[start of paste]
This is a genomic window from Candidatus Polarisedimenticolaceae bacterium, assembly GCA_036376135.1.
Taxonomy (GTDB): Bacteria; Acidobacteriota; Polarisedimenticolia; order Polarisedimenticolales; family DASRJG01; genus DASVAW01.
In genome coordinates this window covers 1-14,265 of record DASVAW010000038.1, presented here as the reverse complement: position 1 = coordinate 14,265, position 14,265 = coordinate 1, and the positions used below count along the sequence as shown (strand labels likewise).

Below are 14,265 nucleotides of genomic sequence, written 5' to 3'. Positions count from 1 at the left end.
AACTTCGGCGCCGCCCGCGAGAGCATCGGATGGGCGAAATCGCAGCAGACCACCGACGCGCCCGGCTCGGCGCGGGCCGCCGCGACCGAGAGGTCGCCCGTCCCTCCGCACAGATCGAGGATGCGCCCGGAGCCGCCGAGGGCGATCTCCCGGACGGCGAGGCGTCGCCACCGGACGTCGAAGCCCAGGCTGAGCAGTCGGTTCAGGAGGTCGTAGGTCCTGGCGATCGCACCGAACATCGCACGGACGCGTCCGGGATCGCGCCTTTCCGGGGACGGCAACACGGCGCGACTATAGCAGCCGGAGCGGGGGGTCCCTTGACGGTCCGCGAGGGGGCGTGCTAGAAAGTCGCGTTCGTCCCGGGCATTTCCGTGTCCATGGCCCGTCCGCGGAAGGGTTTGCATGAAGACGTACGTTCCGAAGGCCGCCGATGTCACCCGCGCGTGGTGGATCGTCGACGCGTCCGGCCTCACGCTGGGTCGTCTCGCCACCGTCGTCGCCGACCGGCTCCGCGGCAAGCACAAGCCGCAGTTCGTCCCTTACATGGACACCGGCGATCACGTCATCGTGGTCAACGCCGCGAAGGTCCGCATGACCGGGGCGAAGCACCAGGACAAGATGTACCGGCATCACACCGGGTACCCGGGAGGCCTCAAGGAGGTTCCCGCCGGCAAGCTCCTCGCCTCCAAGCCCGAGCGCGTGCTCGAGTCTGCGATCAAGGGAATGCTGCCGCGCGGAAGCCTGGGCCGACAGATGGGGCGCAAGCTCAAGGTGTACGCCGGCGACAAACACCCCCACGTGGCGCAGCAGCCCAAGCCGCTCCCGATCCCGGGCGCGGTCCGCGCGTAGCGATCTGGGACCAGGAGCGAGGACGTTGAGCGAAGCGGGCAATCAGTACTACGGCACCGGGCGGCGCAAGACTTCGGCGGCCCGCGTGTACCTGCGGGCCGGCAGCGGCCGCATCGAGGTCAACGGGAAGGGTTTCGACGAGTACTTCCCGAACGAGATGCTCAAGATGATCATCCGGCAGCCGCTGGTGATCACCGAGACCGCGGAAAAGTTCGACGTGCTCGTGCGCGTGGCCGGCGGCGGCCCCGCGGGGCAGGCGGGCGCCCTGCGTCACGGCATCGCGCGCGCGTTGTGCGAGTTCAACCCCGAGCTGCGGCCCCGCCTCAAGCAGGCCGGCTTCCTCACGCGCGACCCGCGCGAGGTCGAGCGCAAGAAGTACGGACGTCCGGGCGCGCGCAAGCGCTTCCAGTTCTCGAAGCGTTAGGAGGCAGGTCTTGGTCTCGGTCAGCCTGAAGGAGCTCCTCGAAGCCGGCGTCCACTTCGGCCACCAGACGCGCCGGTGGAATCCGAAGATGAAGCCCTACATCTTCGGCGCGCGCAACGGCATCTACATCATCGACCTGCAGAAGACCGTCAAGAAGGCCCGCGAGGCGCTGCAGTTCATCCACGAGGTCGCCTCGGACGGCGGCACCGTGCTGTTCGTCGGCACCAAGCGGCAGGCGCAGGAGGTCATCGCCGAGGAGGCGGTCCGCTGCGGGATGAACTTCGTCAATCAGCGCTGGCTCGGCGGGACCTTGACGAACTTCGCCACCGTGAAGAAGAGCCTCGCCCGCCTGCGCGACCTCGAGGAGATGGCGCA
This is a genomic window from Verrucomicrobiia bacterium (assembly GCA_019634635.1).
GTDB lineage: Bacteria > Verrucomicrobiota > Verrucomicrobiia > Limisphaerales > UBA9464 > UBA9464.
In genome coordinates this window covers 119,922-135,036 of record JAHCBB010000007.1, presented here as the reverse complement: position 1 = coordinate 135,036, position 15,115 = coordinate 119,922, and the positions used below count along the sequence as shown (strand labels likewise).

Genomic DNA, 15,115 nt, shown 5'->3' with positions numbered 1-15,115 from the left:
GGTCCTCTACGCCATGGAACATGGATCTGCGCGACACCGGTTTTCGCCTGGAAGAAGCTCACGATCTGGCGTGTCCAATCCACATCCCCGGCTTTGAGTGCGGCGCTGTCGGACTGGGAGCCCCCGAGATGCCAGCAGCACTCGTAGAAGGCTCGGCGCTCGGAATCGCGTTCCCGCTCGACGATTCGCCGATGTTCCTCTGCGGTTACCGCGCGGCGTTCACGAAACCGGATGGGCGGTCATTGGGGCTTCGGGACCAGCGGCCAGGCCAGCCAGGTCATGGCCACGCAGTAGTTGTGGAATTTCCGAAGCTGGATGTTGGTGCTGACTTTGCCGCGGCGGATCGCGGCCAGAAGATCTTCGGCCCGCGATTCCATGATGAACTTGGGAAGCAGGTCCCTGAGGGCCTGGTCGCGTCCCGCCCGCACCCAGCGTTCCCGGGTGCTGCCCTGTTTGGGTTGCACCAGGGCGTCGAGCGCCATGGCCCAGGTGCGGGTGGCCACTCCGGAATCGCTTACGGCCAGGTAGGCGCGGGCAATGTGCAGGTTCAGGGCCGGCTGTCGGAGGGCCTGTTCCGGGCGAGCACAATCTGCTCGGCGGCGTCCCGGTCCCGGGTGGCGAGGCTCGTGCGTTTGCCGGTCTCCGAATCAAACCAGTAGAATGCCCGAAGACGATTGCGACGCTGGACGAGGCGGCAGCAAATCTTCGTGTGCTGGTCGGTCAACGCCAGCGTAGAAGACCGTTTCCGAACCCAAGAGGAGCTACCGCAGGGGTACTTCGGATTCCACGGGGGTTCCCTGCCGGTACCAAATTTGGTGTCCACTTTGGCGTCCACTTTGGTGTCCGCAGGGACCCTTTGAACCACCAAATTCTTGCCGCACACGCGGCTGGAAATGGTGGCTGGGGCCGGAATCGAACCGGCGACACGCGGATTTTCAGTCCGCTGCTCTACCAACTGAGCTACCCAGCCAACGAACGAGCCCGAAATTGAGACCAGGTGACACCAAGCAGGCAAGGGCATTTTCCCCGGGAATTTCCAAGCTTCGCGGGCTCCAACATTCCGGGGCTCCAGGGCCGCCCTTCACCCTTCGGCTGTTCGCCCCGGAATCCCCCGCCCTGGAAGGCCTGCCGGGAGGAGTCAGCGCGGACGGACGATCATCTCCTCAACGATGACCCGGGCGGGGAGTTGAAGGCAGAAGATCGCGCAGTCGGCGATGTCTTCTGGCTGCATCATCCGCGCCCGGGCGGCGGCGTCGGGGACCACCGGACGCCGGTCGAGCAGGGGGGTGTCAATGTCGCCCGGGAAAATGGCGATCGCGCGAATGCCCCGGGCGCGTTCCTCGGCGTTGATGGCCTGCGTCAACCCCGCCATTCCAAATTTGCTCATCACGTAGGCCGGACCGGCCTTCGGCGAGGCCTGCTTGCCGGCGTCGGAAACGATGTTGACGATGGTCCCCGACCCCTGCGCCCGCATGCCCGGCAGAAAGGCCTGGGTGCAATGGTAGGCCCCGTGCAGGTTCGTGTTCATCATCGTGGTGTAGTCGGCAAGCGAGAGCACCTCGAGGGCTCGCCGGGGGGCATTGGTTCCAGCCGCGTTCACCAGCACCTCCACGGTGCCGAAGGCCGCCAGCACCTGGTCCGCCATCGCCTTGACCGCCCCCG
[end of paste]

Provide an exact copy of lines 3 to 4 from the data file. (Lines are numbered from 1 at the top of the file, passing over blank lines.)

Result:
In genome coordinates this window covers 1-14,265 of record DASVAW010000038.1, presented here as the reverse complement: position 1 = coordinate 14,265, position 14,265 = coordinate 1, and the positions used below count along the sequence as shown (strand labels likewise).

Below are 14,265 nucleotides of genomic sequence, written 5' to 3'. Positions count from 1 at the left end.